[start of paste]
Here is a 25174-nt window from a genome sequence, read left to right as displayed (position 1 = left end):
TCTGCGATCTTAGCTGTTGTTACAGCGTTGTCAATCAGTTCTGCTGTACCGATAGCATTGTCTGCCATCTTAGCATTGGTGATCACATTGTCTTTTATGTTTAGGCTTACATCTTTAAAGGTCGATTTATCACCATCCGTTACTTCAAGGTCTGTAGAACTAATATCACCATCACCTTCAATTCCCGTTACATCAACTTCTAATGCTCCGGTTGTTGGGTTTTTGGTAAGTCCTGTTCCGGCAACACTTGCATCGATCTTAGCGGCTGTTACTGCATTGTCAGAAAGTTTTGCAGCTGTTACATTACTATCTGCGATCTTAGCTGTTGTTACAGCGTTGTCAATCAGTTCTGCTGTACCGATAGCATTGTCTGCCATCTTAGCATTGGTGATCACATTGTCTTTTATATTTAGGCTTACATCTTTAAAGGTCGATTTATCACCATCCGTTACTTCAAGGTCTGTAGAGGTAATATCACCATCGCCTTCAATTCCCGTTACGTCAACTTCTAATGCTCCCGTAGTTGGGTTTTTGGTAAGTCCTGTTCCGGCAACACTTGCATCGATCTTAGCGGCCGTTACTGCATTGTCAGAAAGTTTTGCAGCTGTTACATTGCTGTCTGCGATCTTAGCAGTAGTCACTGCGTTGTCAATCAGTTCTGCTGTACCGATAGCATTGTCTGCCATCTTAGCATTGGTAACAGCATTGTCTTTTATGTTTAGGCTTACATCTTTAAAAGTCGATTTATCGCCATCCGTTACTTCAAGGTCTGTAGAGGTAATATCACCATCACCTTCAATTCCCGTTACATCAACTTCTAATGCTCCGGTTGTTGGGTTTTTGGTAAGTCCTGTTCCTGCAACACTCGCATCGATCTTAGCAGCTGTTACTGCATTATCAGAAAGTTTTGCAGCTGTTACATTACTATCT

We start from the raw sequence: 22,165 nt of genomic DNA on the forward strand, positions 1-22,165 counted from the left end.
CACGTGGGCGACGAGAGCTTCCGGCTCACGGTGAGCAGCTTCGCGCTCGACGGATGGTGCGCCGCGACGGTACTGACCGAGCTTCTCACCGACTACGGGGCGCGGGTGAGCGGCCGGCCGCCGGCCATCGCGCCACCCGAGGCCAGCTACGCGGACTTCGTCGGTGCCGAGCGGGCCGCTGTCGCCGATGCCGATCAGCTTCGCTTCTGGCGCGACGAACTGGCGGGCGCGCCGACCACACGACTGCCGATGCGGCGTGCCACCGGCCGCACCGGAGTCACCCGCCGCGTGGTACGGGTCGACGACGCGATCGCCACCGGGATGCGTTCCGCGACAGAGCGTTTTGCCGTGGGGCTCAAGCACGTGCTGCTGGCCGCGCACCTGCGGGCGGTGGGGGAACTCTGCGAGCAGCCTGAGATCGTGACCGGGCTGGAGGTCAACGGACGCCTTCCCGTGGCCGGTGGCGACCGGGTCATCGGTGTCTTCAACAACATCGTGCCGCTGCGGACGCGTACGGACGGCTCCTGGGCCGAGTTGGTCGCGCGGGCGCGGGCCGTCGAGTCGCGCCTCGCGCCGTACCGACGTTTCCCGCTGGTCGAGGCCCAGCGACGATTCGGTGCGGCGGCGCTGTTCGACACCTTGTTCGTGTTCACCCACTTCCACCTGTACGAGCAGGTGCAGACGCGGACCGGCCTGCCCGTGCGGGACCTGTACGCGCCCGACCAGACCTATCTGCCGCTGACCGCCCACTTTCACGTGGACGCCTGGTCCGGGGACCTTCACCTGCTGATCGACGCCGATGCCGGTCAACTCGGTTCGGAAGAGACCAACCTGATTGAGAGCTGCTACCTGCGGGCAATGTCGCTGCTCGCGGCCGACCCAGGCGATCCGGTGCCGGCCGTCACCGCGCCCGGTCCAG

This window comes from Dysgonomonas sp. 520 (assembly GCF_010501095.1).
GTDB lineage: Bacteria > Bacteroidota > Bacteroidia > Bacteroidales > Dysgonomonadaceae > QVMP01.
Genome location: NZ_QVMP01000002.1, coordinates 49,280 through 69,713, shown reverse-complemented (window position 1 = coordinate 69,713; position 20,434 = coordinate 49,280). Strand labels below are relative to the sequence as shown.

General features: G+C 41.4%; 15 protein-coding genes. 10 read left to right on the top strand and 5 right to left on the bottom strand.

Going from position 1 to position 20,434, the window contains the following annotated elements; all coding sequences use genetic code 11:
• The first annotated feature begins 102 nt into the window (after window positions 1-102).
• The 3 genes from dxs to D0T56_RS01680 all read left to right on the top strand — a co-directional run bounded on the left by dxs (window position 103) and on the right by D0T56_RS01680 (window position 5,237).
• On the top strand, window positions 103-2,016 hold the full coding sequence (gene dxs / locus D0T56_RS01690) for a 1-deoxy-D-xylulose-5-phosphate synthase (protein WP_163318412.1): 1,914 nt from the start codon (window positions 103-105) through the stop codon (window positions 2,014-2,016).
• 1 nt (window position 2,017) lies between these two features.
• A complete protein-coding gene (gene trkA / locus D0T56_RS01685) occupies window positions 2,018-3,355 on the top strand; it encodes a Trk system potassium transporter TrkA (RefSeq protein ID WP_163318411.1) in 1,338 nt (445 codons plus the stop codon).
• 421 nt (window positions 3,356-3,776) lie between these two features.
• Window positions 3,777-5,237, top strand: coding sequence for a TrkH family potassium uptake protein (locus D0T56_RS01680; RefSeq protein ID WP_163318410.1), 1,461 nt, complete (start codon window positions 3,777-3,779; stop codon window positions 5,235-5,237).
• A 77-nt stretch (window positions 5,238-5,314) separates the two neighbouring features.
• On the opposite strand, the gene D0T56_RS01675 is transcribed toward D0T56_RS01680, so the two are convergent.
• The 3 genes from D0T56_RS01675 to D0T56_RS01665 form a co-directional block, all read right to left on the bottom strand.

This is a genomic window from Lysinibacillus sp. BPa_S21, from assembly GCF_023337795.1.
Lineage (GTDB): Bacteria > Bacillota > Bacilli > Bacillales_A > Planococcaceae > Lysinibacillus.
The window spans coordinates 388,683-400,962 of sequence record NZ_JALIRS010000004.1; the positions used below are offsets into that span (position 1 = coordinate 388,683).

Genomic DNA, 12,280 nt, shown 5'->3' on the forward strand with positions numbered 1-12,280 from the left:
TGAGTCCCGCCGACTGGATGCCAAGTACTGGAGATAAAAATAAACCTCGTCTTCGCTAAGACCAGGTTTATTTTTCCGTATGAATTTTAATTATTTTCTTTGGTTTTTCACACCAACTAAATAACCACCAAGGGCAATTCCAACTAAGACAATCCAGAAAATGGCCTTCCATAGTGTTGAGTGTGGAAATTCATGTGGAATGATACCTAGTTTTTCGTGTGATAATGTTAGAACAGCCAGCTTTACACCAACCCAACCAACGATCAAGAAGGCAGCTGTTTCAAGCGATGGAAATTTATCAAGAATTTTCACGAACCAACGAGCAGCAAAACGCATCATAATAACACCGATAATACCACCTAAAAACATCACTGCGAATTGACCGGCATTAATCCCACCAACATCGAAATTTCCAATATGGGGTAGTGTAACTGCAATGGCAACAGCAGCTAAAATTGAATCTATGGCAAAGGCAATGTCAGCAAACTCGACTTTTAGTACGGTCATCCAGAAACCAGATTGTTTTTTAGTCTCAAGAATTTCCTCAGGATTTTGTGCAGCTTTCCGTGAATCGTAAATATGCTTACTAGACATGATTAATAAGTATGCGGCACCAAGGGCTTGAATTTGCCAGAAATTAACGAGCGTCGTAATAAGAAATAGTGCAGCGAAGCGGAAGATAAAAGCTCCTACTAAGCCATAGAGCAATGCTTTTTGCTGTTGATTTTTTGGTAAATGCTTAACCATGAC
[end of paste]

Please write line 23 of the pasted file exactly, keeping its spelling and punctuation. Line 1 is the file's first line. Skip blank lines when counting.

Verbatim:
Genomic DNA, 12,280 nt, shown 5'->3' on the forward strand with positions numbered 1-12,280 from the left: